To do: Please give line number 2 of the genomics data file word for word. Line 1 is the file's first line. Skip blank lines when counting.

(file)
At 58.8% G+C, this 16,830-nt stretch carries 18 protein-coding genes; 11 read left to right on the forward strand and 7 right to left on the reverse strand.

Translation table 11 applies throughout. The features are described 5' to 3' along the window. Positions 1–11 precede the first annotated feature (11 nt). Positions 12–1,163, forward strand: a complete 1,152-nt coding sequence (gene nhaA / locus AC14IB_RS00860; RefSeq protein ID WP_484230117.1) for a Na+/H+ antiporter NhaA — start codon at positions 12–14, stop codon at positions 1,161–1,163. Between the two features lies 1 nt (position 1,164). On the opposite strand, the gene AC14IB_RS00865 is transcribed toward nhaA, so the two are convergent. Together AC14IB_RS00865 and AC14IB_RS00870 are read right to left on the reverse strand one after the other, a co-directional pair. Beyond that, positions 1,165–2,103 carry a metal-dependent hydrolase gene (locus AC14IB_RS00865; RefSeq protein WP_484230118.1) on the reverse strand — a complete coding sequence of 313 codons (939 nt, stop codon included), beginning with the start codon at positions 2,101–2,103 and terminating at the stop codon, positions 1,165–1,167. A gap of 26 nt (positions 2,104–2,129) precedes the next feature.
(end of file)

Translation table 11 applies throughout. The features are described 5' to 3' along the window. Positions 1–11 precede the first annotated feature (11 nt). Positions 12–1,163, forward strand: a complete 1,152-nt coding sequence (gene nhaA / locus AC14IB_RS00860; RefSeq protein ID WP_484230117.1) for a Na+/H+ antiporter NhaA — start codon at positions 12–14, stop codon at positions 1,161–1,163. Between the two features lies 1 nt (position 1,164). On the opposite strand, the gene AC14IB_RS00865 is transcribed toward nhaA, so the two are convergent. Together AC14IB_RS00865 and AC14IB_RS00870 are read right to left on the reverse strand one after the other, a co-directional pair. Beyond that, positions 1,165–2,103 carry a metal-dependent hydrolase gene (locus AC14IB_RS00865; RefSeq protein WP_484230118.1) on the reverse strand — a complete coding sequence of 313 codons (939 nt, stop codon included), beginning with the start codon at positions 2,101–2,103 and terminating at the stop codon, positions 1,165–1,167. A gap of 26 nt (positions 2,104–2,129) precedes the next feature.